It’s been decades of change, and we can still relate to every word Aretha Franklin is saying. Except that bit about bringing your man all of your money, you know that Aretha Franklin is almost certainly not about to be bringing some man all of her money. Who does he think he is? But that line makes sense in context. What not everybody remembers is that Aretha’s anthem of feminine empowerment was actually written by Otis Redding about his own struggles. It was the 60’s, when a man’s ability to bring home the money defined his value as narrowly as the circumference of a woman’s waist defined hers. Touring musicians made very meager wages back then, especially black artists on the so-called ‘chitlin circuit’, and well-known artists with chart-topping records often still struggled to support their families. That was Redding’s concern. Aretha Franklin wasn’t much of a feminist standard-bearer in those days either; like many women of her generation, she started having children while still in her teens and suffered through a string of abusive husbands who attempted to control her career. All either Redding or Franklin were asking for was to just be one tiny little bit less downtrodden. That radical idea really caught on with a lot of people, making a huge hit and a cultural touchstone. Its mainstream popularity allowed Franklin to become the kind of artist who sets her own rules and doesn’t accept bullshit. And its simple message continues to resonate with women who only want one thing. Spell it with me…
There’s something a little psychedelic about this. More than a little. It’s Diana Ross singing about “the mirror of my mind” from inside a disco ball; clearly someone at Motown smelled the incense in the air. The Motown music industry was just that, a music industry. They made straightforward music for people to dance to. It wasn’t about any of the idealistic drug-addled conceptualism the swinging English were getting into. Obviously, there was an ocean of cultural difference between the working-class industrial city of Detroit and its mostly church-going mostly black talent pool, and the dilettantes of London (or San Francisco, for that matter.) But even Motown wasn’t immune to sweeping cultural trends, and ‘trippy’ shit was in. So The Supremes got trippy with it. As an aside, it’s worth noting that Diana Ross was always the most on-trend and chic star in the Motown sky, which is why she became a marquee name while many other, equally talented vocalists remained semi-anonymous.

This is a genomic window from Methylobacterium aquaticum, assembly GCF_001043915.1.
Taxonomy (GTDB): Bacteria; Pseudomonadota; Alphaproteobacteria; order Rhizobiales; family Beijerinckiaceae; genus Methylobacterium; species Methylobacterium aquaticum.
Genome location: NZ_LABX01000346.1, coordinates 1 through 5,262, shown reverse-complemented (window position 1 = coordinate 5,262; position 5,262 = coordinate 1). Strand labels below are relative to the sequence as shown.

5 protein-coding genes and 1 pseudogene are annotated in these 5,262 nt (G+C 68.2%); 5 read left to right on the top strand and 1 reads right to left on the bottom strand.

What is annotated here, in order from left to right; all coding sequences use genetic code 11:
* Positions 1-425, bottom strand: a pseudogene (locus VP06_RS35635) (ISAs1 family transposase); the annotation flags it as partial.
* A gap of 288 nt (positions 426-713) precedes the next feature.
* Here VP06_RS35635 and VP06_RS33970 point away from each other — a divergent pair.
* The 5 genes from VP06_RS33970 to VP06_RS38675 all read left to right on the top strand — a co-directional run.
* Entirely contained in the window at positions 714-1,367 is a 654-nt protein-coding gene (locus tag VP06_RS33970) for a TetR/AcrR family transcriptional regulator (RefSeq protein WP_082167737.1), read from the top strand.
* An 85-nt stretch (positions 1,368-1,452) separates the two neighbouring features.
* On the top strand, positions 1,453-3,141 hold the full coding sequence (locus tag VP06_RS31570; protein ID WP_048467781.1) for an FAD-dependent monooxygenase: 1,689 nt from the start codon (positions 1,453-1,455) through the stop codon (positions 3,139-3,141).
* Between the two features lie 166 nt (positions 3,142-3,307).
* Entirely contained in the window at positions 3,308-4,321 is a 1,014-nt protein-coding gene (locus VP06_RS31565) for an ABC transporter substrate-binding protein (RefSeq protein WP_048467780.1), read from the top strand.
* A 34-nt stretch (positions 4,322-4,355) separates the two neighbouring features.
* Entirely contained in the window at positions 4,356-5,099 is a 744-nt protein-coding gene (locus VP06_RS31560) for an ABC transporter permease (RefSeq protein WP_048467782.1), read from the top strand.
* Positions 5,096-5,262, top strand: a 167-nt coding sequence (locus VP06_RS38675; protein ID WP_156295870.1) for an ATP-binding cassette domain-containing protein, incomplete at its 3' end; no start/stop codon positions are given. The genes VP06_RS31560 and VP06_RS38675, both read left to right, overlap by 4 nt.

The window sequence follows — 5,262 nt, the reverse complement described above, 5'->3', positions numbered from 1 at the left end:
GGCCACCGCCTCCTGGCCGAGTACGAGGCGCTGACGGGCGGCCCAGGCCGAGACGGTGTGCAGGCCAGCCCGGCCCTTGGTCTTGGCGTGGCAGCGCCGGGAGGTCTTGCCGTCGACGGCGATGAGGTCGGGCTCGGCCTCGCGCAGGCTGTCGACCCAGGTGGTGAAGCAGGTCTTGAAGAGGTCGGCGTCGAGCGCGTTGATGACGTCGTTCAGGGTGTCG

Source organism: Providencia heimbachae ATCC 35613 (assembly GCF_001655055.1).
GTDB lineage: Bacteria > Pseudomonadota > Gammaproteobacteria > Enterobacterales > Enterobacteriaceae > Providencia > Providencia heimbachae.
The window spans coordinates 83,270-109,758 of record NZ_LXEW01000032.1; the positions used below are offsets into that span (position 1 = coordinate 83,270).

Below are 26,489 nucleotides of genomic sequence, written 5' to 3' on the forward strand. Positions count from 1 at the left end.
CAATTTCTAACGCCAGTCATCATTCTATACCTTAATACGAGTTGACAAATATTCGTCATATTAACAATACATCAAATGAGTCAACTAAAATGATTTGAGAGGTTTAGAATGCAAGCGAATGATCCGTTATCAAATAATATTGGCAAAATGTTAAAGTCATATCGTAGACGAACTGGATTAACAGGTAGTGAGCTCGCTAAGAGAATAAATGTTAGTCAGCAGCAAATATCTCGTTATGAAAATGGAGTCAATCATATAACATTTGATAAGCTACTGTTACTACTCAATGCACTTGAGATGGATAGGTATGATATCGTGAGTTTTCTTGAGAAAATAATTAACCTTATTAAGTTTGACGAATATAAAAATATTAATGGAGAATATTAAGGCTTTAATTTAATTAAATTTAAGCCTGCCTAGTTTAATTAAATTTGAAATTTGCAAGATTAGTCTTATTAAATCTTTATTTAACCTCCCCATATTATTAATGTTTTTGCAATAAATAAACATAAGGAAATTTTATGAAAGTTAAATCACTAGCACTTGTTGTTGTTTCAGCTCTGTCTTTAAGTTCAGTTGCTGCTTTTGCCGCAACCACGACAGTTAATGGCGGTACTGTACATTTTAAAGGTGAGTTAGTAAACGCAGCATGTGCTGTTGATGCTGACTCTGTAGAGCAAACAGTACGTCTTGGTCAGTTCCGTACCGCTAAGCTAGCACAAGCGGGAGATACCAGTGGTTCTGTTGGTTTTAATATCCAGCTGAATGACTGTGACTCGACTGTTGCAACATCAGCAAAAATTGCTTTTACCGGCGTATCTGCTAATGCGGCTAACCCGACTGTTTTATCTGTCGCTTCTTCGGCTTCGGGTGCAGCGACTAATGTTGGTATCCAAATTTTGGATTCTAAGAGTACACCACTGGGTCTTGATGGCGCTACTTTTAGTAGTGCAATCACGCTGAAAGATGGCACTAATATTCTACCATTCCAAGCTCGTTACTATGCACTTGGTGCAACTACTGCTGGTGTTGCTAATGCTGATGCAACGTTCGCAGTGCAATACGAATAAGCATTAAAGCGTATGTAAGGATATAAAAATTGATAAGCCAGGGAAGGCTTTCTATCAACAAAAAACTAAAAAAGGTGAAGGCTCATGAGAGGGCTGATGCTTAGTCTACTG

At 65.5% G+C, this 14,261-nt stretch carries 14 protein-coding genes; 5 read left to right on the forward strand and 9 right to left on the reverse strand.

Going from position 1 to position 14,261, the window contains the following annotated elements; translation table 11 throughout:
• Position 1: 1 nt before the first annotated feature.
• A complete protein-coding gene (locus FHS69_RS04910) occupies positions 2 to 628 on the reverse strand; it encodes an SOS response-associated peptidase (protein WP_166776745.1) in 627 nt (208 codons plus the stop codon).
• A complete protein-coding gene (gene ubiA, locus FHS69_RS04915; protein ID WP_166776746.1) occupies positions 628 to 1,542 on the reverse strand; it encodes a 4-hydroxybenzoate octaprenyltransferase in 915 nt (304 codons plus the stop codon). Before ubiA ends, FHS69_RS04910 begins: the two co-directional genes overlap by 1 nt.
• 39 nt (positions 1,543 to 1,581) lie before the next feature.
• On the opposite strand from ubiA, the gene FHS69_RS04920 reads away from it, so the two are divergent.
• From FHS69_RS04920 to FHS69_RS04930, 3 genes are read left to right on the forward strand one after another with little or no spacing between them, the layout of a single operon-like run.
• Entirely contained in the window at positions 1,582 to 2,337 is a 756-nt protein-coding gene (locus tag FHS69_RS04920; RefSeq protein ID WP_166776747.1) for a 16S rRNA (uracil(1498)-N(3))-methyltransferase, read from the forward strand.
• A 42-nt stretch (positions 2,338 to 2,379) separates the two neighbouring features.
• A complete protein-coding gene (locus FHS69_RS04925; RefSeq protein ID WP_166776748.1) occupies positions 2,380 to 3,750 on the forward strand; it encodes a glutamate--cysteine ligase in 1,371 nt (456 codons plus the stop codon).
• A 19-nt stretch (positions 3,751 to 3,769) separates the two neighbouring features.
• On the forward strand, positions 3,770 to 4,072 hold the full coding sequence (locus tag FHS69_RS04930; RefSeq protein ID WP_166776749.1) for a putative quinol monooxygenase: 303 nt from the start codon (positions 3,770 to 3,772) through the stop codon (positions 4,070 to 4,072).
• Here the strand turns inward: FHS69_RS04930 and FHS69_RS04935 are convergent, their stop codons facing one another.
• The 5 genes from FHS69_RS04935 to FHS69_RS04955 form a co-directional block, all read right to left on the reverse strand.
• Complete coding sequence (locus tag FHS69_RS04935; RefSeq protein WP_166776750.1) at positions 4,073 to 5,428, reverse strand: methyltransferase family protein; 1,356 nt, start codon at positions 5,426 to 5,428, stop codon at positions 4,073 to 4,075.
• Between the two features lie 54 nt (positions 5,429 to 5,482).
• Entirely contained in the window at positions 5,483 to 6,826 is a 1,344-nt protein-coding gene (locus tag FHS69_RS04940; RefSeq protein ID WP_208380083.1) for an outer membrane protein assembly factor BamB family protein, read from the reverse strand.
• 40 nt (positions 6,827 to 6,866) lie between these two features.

This is something that doesn’t get touched upon very often – a really dumb Bob Dylan song. At their best, Dylan’s cryptic verses fell just on the right side of silly. This is one time he clearly overshot the line, and he knew it. It’s like he started out in his usual vein of poetic seriousness, then said ‘fuck it’, scribbled down a random chorus and wandered off. However, it also happens to be one of his catchiest songs, so it’s enjoyed a life of its own. It’s best known as a novelty Manfred Mann hit, but it’s been covered by a variety of notables. Sing-along choruses have never been Dylan’s bag – he’s not a crafter of pop hits – so this may well be the singiest Dylan chorus ever. Which he still, gleefully, performs in concert. Perhaps he really wanted to contribute something to the culture that was just silly and fun. Wearing the voice-of-a-generation hat all the time gets wearying, you know.
Jimi Hendrix really needs no commentary. Everyone knows this song, and everyone knows his story. To the point of over-familiarity, some would say. Hendrix continues to compel the imagination as much for being such a tantalizing ‘what-if’ as for his actual legacy. Obviously, we all know that it’s more fun to lionize the gifted and dead than the equally-gifted-but-still-plugging-along. We enjoy the narrative more than we enjoy the work. Would we listen to Purple Haze with the same delight if Jimi Hendrix was now an elderly man composing music for films, releasing the occasional space-jazz album, and making out-of-touch comments about today’s social issues? Probably not. We like it because it’s a preview of attractions that never came.